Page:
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Chester Mayor proclaims April Child Abuse Prevention Month

Mayor Floyd Petri proclaimed April  “Tyler County Child Abuse Prevention Month” for Chester and Sunday, April 30, to be additionally designated “Blue Sunday” at their regularly scheduled council meeting Monday evening, April 3, at the request of Tonya Sheffield of the Tyler County Welfare Board.  Pictured (L-R) are Jimmy Herrington, Petri, Sheffield, and Vincent Incardona.  Mayor Floyd Petri proclaimed April “Tyler County Child Abuse Prevention Month” for Chester and Sunday, April 30, to be additionally designated “Blue Sunday” at their regularly scheduled council meeting Monday evening, April 3, at the request of Tonya Sheffield of the Tyler County Welfare Board. Pictured (L-R) are Jimmy Herrington, Petri, Sheffield, and Vincent Incardona.

by Michael G. Maness

Mayor Floyd Petri proclaimed April "Tyler County Child Abuse Prevention Month" for Chester at their regularly scheduled council meeting Monday evening, April 3, at the request of Tonya Sheffield of the Tyler County Welfare Board.

Petri led in the pledges allegiance to the U.S. and Texas flags and the invocation.

Petri allowed Councilman John Wayne Davis to call in his vote for the paying of bills and the previous minutes to help the council make quorum.

Petri welcomed Tonya Sheffield to read the mayoral proclamation on behalf of Chester to designate April Child Abuse Prevention Month. The several reasons included the tragic news that last year, there were 289,334 reported cases of child abuse, 268 of those in Tyler County with 63 of those confirmed. Sheffield called the attention of the council to notice the sign on the Tyler County Courthouse square that also noted 222 children killed last year from child abuse. The area below the sign is loaded with 222 blue crosses and small wind spinners. Chester was the first city to make a proclamation, Sheffield said, hoping to secure such from the rest of the cities. The proclamation went on to note the responsibility of all people in the county, professional and citizens, to do their part, and included Sunday, April 30 to be additionally designated "Blue Sunday" to raise awareness in this critical effort in prevention.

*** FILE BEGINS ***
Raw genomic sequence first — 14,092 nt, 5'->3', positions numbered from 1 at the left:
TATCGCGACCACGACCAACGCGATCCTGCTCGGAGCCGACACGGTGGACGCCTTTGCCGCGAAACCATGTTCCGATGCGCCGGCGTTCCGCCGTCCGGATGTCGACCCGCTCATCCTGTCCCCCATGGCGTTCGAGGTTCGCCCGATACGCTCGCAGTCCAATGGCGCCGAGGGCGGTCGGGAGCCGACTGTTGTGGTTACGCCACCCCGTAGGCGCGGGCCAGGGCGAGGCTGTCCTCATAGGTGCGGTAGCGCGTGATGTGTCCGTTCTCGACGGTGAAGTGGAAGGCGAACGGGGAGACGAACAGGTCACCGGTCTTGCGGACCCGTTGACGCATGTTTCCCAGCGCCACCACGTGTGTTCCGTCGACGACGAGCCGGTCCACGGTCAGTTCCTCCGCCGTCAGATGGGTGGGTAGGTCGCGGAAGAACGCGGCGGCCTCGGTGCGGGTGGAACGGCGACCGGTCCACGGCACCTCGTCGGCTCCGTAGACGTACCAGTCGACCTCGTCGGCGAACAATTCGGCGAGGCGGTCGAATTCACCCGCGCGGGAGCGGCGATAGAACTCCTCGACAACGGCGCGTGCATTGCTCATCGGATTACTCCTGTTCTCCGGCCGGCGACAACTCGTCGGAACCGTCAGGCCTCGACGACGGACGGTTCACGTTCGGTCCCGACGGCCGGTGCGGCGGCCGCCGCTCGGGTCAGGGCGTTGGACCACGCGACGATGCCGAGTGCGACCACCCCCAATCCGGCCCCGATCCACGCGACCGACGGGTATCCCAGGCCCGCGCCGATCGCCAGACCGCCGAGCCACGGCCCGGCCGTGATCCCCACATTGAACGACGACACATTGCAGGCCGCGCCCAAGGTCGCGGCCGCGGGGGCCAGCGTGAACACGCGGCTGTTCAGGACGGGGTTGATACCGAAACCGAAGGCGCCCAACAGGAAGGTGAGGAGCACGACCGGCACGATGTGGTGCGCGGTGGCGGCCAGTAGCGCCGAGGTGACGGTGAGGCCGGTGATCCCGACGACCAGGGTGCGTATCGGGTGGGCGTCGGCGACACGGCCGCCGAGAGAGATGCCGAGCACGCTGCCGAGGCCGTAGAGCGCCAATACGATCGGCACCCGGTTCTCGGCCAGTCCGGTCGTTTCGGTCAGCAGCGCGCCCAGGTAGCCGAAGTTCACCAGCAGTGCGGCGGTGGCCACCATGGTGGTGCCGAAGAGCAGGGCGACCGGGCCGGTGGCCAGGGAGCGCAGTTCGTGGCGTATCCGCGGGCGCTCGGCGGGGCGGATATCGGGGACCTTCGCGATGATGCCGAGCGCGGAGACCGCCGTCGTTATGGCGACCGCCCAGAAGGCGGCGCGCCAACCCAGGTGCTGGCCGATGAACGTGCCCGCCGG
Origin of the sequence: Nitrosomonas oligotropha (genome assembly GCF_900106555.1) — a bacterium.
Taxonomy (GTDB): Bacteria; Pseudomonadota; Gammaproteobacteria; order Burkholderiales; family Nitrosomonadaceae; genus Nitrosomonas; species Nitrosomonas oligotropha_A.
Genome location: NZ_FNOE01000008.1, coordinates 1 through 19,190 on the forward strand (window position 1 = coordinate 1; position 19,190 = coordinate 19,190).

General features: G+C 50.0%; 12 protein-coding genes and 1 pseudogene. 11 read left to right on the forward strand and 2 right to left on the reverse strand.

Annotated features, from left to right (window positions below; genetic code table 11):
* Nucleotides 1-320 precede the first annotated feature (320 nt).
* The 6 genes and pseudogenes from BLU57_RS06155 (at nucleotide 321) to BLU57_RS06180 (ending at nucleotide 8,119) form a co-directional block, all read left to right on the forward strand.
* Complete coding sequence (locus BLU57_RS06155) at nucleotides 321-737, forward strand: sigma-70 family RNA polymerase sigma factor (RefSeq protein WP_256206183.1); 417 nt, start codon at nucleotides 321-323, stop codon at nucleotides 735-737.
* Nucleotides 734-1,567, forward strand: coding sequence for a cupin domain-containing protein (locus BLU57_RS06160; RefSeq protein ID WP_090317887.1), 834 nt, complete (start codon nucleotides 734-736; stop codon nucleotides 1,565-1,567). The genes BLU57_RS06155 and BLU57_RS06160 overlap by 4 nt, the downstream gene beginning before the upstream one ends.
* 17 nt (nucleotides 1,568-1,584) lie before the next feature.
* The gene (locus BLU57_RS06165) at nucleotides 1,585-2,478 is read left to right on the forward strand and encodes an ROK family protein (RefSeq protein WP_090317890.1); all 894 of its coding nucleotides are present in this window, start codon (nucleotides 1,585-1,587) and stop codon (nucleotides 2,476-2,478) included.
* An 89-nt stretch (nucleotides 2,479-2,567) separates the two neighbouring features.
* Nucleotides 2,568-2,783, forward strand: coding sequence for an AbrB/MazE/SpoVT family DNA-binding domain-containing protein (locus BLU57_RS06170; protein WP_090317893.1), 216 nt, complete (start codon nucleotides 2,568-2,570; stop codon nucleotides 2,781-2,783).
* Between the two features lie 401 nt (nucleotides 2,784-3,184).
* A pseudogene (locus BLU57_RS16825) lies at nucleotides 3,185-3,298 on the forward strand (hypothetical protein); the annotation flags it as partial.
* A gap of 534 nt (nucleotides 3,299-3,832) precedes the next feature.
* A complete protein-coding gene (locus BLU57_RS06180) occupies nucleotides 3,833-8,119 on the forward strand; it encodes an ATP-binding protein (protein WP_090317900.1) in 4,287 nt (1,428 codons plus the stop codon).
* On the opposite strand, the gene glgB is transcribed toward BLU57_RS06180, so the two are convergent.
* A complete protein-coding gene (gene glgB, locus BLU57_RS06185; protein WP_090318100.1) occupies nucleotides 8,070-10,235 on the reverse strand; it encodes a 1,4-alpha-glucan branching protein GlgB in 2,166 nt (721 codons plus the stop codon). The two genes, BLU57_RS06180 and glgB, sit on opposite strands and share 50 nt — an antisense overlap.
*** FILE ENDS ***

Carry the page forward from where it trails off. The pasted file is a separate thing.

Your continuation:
Petri gave the essence of a letter from Senator Robert Nichols on property taxes, affecting mostly those residents in cities that have a property tax, which Chester did not levy. The most important part of the letter was Nichols' support for SB 2 that rolled back the ad valorem property tax from eight to five percent. That may still affect county taxes.

Lastly, Councilman Vincent Incardona gave his written resignation from the city council because of his move to Livingston. He expressed his honor and gratefulness for the citizens who placed their trust in him the last 16 or 17 years, not quite sure how long it had been. He said he valued very much his time in Chester. He really loved the country town, leaving a piece of his heart behind, and Petri expressed appreciation from himself and the city. Petri accepted the resignation, sadly, and will be looking to appoint a replacement soon.